Going back to my project I can’t help but have an eye on the final major project which is the next module and probably the make or break task for the whole MA. At the same time thinking short term and the direction I will take for this module. I am guilty of overthinking which is hindering my progress by making me resist too much change. However as a I continue to understand the philosophy of personal and emotional projects the idea of Scott who states  (2015, P86) ‘The emotional genre of personal projects includes all of the stories that are close to your life experiences.’ With this in mind I began to think away from the football environment, understanding that football as a sport is not my primary concern. When I reflect on my experiences of the game the most pertinent memories are not the matches, rather the people I met and the bonds that I created that have remained in tact over twenty years. 

In response to a developing understanding of personal projects, in addition to feedback from tutor I decided to contact former teammates who I shared a pitch with, with the intention of finding out about the anxieties that surrounded playing football at a high level then making an environmental portrait. In preparation for doing this I needed to consider how i was going to record these interviews as I didn’t want to take notes as i felt that this would be too impersonal. Therefore I decided to record the interviews using my iphone so that I could concentrate on the conversations I was having. This approach was useful and allowed me to engage in conversations with full attention to what was being said.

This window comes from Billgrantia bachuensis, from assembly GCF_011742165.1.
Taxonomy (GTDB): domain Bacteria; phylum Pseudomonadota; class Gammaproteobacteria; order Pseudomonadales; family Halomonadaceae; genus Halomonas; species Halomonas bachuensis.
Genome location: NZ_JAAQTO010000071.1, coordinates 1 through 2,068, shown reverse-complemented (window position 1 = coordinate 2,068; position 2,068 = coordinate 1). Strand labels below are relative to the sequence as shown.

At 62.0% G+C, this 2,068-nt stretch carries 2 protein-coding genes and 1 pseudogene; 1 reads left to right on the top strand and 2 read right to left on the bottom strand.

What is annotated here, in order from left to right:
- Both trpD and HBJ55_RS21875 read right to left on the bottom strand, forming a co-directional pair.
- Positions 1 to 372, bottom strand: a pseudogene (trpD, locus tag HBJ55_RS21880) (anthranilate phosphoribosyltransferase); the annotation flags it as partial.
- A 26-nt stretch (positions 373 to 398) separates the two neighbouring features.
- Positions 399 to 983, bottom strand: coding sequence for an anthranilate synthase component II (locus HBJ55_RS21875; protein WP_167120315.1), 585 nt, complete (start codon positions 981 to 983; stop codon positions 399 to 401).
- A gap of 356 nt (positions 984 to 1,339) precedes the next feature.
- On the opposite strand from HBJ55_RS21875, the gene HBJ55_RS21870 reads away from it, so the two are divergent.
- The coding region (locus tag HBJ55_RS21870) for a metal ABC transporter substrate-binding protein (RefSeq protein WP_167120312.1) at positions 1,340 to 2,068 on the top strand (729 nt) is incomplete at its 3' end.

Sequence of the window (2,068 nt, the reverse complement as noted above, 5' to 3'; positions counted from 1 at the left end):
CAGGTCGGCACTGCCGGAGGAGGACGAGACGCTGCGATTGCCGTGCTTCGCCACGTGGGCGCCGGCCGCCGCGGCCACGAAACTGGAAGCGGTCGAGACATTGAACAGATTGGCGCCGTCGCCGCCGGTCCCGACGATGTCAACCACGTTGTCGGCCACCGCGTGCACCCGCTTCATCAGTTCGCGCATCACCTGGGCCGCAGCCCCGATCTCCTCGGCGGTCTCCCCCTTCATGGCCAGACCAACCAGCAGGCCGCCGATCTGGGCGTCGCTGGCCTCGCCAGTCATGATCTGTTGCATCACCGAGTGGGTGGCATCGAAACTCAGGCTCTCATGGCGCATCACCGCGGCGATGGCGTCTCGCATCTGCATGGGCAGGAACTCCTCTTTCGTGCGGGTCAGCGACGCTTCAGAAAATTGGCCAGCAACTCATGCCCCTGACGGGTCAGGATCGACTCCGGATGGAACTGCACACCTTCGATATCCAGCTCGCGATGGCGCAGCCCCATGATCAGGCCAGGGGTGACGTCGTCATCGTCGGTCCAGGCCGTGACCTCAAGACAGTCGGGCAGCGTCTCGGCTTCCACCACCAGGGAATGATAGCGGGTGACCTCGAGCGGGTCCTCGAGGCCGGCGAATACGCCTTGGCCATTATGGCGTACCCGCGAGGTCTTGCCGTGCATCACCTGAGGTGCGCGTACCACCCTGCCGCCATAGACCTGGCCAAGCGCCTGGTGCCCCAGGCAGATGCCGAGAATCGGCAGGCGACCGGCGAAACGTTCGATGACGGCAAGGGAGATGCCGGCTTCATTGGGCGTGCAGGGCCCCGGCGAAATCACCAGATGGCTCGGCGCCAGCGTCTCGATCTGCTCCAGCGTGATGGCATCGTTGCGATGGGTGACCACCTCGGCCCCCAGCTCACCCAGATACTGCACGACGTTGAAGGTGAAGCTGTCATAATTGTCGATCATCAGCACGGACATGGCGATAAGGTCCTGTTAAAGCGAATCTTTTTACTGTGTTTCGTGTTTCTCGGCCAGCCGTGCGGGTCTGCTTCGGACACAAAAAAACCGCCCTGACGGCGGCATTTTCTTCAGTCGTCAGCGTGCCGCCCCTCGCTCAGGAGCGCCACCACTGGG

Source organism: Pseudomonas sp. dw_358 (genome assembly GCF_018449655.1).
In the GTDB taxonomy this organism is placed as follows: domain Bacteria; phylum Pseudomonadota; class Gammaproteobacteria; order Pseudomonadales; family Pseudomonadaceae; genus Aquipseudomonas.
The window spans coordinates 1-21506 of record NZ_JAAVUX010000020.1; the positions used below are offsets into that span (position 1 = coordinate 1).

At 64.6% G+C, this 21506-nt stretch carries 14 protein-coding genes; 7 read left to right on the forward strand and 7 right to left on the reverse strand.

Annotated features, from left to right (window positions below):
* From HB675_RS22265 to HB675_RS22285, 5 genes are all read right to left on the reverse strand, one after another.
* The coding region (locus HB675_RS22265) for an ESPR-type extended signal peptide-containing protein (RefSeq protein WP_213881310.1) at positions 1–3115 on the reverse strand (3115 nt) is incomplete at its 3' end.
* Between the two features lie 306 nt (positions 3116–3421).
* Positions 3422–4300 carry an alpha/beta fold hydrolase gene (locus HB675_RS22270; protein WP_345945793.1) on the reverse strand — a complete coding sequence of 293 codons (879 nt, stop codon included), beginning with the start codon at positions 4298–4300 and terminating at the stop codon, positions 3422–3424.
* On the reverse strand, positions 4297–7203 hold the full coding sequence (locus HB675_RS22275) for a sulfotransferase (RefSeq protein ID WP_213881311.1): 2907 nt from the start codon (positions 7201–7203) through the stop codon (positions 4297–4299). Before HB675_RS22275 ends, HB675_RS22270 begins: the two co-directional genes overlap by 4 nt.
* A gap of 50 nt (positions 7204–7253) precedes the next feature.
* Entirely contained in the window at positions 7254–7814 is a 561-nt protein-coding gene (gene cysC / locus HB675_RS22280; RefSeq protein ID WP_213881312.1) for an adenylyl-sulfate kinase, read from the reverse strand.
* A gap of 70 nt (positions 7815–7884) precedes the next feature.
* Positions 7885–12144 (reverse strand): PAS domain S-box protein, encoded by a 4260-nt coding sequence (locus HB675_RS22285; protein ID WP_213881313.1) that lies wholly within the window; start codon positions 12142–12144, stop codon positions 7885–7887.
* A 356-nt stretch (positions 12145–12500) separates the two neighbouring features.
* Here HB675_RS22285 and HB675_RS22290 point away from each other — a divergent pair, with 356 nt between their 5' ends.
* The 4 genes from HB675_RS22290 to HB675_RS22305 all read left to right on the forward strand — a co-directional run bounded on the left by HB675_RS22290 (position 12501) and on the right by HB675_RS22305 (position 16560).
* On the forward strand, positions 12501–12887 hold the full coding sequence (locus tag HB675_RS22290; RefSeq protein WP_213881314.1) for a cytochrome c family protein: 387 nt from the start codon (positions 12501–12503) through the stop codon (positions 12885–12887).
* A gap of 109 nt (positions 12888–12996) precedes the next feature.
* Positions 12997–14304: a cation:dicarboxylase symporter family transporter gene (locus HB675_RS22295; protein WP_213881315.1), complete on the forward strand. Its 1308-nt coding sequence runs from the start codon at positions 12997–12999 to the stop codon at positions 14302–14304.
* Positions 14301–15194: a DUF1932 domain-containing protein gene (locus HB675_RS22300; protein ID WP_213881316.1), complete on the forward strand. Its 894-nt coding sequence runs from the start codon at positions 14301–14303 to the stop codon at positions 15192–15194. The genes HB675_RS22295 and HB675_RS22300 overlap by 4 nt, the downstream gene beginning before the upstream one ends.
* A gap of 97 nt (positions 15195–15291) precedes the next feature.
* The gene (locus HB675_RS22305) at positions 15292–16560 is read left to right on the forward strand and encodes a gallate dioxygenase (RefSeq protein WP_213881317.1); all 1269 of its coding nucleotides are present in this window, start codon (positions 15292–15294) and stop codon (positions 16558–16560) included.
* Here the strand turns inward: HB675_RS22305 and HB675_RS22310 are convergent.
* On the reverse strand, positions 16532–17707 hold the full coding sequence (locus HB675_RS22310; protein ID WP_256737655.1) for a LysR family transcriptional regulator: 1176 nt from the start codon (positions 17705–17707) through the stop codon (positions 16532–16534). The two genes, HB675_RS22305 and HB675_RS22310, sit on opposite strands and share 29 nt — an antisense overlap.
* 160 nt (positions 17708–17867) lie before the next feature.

At the conclusion of the interviews I felt that I was able to gain an excellent insight into the people I talked to. This was in no doubt due to my existing relationships with these people. Because I had their trust, the interviewees provided a unique insight into their own thoughts and feelings which ultimately served to shift my broader project forward while encompassing broader themes such as mental health, community and identity. What was unexpected was the appreciation I received for taking the time to contact these individuals. When i was initially trying to organise the interviews, I felt that I may have been asking too much of them or at least disrupting peoples lifestyles. Which I did but both interviewees found time for me and both clearly had other responsibilities at the time. Furthermore, they were both happy having their photograph taken which I felt was a big ask as I know both individuals are self conscious for different reasons. In conclusion, Scott, G (2015, P94) The emotional project is often multilayered and although it may begin on a micro personal level it can both grow and embrace a multitude of elements, people and environments.  Such comments serve to describe the current state of my work in so far as my short term goals are a significant shift away from my previous concerts which centred around the football environment. Current motivations surround themes such as patriarchy, community and mental health.